• Ensuring employees use secure communication channels, such as encrypted email and file-sharing platforms, as well as a VPN connection, will prevent them from exposing sensitive data.
  • Endpoint Protection and Monitoring:
    • Deploying robust endpoint protection solutions, including antivirus and anti-malware software, will help detect and prevent insider threats from stealing information.
    • Enabling firewall settings on Macs will restrict unauthorized network access.
    • Implementing intrusion detection and prevention systems (IDS/IPS) to monitor and identify suspicious behavior will prevent the final stages of an insider threat.
  • Employee Awareness and Training:
    • Conducting regular security awareness training to educate employees about insider threats, their consequences, and how to identify and report potential incidents will reduce the risk of accidental insider threats and empower staff to report suspicious behavior.
    • Fostering a positive security culture by promoting ethical behavior, emphasizing the importance of data protection, and maintaining a clear policy on the acceptable use of company resources reduces the risk of accidental insiders.
  • Logging and Auditing:
    • Enabling comprehensive logging on Mac systems captures user activities, system events, and security-related incidents, establishes a baseline of normal behavior, and allows organizations to identify any abnormalities.
    • Deploying a user behavior and entity analytics (UEBA) solution will allow organizations to identify suspicious behavior and flag it to security teams.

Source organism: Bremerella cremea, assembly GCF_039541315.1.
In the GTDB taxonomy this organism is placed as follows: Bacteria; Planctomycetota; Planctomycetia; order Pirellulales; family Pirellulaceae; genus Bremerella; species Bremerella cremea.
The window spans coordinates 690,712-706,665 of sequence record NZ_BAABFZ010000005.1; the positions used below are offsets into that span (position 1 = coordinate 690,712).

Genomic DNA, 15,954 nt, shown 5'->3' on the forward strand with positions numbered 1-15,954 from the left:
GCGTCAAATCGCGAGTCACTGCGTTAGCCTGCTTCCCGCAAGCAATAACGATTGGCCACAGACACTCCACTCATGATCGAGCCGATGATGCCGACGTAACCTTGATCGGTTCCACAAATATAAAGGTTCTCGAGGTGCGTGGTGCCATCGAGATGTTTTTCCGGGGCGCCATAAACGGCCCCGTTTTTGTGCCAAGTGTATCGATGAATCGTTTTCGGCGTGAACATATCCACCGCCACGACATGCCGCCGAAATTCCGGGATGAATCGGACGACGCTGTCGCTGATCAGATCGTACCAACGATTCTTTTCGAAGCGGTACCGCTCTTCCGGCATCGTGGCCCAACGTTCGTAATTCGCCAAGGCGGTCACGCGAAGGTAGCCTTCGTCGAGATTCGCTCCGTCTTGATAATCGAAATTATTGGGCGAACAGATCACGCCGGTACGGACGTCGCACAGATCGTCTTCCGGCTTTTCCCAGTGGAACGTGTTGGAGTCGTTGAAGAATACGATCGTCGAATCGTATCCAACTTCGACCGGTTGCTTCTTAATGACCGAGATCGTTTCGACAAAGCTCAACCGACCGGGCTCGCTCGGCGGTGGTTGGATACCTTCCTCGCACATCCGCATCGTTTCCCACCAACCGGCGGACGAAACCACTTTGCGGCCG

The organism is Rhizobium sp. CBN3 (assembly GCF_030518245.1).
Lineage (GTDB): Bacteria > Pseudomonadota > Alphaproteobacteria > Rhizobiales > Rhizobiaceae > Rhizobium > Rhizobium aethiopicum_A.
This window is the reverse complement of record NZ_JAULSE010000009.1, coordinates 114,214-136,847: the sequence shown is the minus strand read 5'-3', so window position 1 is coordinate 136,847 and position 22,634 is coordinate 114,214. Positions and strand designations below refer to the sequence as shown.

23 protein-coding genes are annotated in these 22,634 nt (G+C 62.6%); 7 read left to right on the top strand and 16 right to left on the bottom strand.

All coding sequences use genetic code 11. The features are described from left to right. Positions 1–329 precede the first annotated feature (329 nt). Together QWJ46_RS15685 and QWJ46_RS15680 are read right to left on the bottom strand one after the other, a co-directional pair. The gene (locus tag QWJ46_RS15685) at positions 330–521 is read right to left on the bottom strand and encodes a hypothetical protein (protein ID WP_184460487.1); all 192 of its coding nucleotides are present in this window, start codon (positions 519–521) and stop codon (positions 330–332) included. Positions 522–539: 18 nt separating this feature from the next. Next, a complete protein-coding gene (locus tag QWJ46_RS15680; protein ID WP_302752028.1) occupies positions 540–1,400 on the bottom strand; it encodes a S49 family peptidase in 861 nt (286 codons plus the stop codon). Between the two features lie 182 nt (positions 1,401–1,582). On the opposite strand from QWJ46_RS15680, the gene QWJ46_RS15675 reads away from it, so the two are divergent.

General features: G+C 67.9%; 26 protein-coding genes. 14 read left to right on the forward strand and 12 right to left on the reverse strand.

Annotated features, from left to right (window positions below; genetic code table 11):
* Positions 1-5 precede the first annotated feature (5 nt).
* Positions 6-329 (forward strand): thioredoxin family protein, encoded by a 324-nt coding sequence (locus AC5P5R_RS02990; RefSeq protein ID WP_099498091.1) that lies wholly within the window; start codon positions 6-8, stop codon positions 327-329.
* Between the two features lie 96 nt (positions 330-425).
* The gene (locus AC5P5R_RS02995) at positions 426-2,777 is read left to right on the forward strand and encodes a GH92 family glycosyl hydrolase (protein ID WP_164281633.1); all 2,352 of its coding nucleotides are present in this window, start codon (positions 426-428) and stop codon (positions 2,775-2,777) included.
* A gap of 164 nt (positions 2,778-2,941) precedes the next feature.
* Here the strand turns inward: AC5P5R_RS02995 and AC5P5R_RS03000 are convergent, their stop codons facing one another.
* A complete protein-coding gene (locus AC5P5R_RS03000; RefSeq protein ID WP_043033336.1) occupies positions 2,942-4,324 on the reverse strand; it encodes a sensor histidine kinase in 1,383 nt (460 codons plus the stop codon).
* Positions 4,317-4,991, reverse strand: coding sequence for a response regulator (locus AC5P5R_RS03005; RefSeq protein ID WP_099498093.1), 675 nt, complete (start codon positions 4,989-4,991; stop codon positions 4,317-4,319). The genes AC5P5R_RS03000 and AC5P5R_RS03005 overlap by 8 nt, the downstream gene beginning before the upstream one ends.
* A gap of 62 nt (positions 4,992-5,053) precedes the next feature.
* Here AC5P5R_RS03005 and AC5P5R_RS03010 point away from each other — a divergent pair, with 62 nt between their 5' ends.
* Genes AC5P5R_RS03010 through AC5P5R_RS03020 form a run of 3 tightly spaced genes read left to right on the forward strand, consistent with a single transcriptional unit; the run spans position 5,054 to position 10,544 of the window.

• Incident Response and Investigation:
    • Establishing an incident response plan that outlines the necessary steps in the event of a suspected insider threat incident allows for effective and efficient incident response.
    • Defining roles and responsibilities for incident response team members prevents any confusion in the event of an insider threat.

Securing Macs from insider threats is one of the most important considerations for organizations that use Macs in their enterprise environments. While Macs are generally more secure than other operating systems, this doesn’t translate to insider threats. Understanding insider threats and implementing proper security measures is vital for protecting sensitive information.

Protecting Macs from insider threats relies on following the best practices listed above. However, organizations should remember that protecting Macs from insider threats is a constant process – keeping abreast of the evolving threat landscape and transferring this knowledge to insider threat prevention tactics is of utmost importance.


Josh Breaker-Rolfe

About the Author:

Josh is a Content writer at Bora. He graduated with a degree in Journalism in 2021 and has a background in cybersecurity PR. He's written on a wide range of topics, from AI to Zero Trust, and is particularly interested in the impacts of cybersecurity on the wider economy.


Was this article helpful? Please, rate this.

There are no comments yet.
Authentication required

You must log in to post a comment.

Log in